New Aquatic Habitat Where River Wandle Meets Thames

Removal of the half tide weir in Wandsworth has enabled silt to be cleared and a wildlife habitat to be restored.  

The half tide weir was built at the mouth of the river Wandle in the late 1980s. Silt had accumulated immediately upstream, some of which was contaminated, and aquatic ecology had suffered as a result.

As part of its improvement work to offset the impact of construction of the Tideway tunnel, Tideway collaborated with a range of stakeholders to remove the weir and to create a new aquatic habitat. The work was completed in March and it is now designated a site with importance for nature conservation.

Wandsworth’s Environment Spokesman, Cllr Jonathan Cook, said: “Removing all the sludge and silt that has built up over the years and removing this redundant old weir will allow the water to flow much more freely and hopefully restore a thriving habitat for fish and other aquatic wildlife. It will also encourage a much wider range of plant life to flourish in the river again.”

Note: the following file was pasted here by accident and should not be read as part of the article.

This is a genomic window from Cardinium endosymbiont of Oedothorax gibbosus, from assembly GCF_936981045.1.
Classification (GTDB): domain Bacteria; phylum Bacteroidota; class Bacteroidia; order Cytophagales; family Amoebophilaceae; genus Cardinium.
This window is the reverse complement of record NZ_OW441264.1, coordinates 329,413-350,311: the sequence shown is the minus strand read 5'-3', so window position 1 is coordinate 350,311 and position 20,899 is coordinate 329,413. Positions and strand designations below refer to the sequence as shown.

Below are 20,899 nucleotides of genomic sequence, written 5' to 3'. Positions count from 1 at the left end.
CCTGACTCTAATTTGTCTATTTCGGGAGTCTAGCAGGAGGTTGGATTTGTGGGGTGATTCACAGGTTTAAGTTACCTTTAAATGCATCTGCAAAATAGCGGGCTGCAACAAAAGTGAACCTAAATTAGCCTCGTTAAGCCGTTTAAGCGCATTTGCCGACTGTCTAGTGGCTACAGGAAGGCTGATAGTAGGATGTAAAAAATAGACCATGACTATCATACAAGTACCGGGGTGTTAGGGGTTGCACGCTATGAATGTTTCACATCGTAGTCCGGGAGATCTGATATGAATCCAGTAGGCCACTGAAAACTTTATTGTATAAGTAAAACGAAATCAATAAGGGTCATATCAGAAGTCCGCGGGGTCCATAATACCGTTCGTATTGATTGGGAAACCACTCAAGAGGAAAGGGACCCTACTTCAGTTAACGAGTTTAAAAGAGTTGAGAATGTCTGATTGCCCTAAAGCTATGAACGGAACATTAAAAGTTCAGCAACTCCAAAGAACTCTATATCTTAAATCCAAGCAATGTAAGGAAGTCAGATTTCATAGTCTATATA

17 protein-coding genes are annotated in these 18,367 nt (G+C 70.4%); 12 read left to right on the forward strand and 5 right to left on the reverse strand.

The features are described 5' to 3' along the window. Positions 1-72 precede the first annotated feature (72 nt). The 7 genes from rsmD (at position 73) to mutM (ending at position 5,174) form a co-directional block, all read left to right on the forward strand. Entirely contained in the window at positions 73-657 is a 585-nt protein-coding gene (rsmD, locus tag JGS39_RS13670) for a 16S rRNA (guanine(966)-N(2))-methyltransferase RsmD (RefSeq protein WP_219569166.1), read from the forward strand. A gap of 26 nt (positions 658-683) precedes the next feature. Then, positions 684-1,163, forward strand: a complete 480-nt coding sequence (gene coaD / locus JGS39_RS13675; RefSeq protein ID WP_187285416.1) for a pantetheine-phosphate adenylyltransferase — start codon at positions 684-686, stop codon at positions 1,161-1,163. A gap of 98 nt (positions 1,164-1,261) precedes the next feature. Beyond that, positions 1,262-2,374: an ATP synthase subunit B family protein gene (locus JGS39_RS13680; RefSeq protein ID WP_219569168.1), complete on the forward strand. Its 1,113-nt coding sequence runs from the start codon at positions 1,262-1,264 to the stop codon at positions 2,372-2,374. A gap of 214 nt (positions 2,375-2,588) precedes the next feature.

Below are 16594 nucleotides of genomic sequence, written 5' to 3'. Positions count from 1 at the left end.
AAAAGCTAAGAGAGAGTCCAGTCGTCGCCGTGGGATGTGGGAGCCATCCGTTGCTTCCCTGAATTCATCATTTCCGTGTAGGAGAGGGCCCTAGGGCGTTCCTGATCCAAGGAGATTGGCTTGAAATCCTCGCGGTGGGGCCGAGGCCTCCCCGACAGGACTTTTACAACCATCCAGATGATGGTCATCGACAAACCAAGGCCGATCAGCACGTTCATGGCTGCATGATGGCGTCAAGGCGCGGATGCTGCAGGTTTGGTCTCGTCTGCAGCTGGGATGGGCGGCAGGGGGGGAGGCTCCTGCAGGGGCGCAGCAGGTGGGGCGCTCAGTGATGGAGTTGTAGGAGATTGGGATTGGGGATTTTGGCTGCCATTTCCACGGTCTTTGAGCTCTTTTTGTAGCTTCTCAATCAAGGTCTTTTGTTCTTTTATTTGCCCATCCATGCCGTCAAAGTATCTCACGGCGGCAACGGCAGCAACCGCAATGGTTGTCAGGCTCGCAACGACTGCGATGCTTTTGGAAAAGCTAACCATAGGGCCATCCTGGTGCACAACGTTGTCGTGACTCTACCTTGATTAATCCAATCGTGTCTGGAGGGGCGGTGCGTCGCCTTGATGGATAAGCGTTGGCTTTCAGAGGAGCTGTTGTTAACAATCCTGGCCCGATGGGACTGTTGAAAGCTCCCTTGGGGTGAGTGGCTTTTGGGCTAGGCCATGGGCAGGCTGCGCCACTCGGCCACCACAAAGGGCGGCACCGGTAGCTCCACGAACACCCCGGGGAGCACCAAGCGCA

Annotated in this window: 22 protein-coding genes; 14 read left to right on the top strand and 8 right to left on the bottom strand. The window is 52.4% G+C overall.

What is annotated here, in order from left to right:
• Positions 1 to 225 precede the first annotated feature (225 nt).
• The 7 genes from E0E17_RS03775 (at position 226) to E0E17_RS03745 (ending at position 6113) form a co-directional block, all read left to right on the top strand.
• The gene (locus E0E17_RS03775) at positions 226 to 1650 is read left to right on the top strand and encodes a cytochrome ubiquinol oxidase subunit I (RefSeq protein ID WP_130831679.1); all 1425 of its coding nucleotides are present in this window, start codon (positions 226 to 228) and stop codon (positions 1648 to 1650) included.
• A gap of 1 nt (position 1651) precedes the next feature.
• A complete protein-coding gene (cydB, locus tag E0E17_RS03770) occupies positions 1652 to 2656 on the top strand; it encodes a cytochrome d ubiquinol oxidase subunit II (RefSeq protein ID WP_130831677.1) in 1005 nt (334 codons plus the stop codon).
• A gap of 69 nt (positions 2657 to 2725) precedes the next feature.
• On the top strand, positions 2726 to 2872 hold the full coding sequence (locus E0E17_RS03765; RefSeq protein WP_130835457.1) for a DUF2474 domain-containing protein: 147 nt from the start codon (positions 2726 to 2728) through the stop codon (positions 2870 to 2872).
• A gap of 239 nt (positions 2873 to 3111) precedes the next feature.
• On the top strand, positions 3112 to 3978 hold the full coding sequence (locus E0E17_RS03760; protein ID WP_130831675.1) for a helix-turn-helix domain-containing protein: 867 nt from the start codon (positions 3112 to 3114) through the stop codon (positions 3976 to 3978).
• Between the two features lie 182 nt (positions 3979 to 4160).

Earlier this year we reported how testing the sediment at the weir site enabled the contaminated silt to be removed separated which totally changed the way the project was managed.


For full case study, ‘Encouraging Fish Habitats’, click here 

For previous article, ‘Contaminated Sediment in Wandsworth – When Testing Pays Off’, click here